Arguably the best line of defense to efficiently get rid of black algae in your pool is hiring pool professionals. However, there are steps you can take to fix your black algae problem yourself.
Removing black algae in your swim pooling is challenging. That’s why, it’s recommended you hire pool professionals who already have the proper tools, products, and experience necessary to effectively remove your black algae.
If you decide you don’t want to hire a pro, and want to try removing the black algae yourself, follow these 6 steps to effectively remove black algae from your swimming pool.
Before diving into removing the black algae from your pool, it’s essential you gather all the necessary tools and products to get the job done right.
Tools and products you’ll need to help with your black algae removal include:
- Water Testing Kit
- Filter Cleaner
- Replacement Filter (if necessary)
- Chlorine Tablets
- Pool Algae Brush
- Calcium Hypochlorite Shock
Once you’ve obtained the above tools, start by cleaning your current pool filter. Remove all black algae from your filter. This will lower the risk of black algae reinfesting your pool upon going through this entire removal process.
To clean your current filter, use a filter clean solution and thoroughly wash off the algae.
If you find there’s an abundance of black algae on your original pool filter, change out the filter entirely with a new replacement filter.
Use your water testing kit to check the pH, alkalinity, and chlorine levels of the water in your swimming pool. Assess each level, ensuring each test comes back in range. If a level comes back out of range, correct the issue accordingly before continuing to the next step.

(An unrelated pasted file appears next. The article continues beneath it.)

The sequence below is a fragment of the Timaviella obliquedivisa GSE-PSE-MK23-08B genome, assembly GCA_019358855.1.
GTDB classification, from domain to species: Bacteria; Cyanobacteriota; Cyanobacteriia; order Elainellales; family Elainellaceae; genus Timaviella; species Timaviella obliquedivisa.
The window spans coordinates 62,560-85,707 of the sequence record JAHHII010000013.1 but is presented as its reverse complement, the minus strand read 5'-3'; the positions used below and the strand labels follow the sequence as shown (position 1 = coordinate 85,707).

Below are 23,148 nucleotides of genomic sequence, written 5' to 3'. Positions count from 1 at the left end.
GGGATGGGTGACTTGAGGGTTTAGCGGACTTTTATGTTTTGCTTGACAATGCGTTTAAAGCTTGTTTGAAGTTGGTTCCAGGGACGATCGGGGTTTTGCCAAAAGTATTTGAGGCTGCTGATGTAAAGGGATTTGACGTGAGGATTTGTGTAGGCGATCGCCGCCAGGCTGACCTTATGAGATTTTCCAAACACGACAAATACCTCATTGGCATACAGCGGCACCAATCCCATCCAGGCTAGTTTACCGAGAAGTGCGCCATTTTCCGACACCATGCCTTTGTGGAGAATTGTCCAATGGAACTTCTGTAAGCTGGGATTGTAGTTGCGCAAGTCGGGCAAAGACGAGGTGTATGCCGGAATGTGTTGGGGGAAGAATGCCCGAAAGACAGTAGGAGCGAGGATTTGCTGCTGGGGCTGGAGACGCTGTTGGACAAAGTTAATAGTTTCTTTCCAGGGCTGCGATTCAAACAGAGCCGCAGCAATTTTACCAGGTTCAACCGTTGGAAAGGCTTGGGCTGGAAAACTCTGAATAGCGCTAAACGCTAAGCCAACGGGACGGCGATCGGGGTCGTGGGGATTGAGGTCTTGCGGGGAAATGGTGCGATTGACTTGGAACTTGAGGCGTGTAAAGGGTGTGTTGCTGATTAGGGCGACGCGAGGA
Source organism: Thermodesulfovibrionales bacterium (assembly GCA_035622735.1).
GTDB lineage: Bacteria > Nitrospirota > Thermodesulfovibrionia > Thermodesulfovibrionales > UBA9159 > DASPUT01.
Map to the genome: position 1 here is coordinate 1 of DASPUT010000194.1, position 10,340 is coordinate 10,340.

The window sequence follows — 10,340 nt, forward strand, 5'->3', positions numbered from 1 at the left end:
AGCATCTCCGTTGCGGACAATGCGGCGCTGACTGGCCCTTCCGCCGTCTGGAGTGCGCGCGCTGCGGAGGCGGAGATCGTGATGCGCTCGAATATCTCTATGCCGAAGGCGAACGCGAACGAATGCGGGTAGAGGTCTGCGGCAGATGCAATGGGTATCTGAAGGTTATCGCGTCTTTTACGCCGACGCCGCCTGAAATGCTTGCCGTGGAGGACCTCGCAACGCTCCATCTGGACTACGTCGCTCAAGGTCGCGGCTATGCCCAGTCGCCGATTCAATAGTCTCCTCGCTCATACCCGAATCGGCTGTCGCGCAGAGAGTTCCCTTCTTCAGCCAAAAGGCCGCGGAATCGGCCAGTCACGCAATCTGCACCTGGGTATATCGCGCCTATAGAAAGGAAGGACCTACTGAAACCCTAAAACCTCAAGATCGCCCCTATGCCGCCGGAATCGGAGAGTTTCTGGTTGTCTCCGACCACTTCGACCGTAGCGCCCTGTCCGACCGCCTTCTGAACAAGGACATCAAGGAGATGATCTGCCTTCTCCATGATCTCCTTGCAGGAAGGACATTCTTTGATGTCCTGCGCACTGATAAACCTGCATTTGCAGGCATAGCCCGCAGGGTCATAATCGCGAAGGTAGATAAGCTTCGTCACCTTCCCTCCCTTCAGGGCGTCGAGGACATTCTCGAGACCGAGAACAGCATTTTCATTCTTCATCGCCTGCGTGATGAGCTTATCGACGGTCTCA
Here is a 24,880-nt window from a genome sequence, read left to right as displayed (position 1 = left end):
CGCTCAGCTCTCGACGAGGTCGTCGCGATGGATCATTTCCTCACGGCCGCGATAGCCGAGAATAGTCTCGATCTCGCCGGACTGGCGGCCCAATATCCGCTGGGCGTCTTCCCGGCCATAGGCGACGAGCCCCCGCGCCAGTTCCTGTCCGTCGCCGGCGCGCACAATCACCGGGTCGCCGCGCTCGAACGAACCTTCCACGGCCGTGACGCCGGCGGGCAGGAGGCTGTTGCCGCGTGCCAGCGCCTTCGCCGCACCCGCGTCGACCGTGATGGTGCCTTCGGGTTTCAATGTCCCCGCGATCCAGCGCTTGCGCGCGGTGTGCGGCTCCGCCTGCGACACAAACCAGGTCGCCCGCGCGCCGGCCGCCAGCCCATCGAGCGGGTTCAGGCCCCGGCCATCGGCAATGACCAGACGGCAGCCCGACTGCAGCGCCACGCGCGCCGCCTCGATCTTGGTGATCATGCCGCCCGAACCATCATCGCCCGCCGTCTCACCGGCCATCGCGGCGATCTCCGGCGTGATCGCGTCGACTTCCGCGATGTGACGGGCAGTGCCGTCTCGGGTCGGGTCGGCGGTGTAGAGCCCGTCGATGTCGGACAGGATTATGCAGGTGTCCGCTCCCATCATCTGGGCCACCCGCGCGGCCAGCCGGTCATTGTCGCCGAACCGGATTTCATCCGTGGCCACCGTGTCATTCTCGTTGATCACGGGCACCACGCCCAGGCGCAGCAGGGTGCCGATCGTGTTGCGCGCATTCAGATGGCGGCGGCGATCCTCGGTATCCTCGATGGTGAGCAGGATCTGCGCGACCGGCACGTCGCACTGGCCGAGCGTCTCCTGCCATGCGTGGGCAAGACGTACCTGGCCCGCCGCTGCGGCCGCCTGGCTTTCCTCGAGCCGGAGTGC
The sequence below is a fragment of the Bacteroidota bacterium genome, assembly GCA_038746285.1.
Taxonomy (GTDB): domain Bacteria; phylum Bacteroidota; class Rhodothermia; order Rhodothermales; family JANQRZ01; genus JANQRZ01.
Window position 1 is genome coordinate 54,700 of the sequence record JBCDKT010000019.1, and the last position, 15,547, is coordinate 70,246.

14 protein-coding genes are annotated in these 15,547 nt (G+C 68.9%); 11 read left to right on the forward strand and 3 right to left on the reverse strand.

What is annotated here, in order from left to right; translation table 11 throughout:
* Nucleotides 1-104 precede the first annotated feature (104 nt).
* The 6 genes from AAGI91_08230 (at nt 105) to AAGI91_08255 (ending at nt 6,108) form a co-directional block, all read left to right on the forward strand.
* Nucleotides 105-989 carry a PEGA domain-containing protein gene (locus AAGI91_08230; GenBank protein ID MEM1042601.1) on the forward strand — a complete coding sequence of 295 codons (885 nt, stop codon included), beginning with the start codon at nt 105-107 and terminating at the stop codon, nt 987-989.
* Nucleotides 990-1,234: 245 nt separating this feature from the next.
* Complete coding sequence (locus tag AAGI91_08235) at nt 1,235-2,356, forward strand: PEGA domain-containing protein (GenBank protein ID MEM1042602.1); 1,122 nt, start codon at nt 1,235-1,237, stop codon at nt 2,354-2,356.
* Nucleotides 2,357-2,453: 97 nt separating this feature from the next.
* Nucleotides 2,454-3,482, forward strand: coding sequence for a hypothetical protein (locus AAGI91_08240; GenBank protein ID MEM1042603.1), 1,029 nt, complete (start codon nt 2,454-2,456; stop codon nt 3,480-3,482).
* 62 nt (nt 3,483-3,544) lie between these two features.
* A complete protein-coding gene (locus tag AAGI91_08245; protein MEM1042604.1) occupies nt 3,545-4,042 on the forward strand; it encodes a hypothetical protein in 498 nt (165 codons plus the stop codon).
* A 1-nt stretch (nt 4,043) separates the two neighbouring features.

To Correct Abnormal pH Levels: A normal pH for pool water is between 7.4 and 7.6. Add pool pH reducer or pH increaser according to your pool water’s level.
To Correct Abnormal Alkalinity Levels: Normal alkalinity levels range from 100 ppm to 150 ppm. Add an alkaline increaser or alkaline reducer to your pool according to your pool water’s measured alkalinity level.
To Correct Abnormal Chlorine Levels: Chlorine levels should be anywhere from 1ppm to 5 ppm in your pool water. Add more chlorine to your pool to raise your chlorine level if necessary.
Use your pool algae brush (such as a steel-bristle brush or a tough bristle brush) to scrub thoroughly against your pool’s surface.
After you’ve given your pool a nice hard scrub, the black algae will be floating in your water. Therefore, you must shock the pool water and all the tools you used to scrub the pool.
Carefully add your pool shock product, following the provided instructions on the product. Add 4 times the suggested amount to shock your pool and turn on your pool pump over the next day.
After the day has passed, and you’ve consistently scrubbed off any black algae during this time that’s attached itself to your pool’s surface, clean your pool filter again with a filter cleaner.
If you still see black algae in your pool, consider repeating the process again or hiring a professional to remove the black algae from your pool.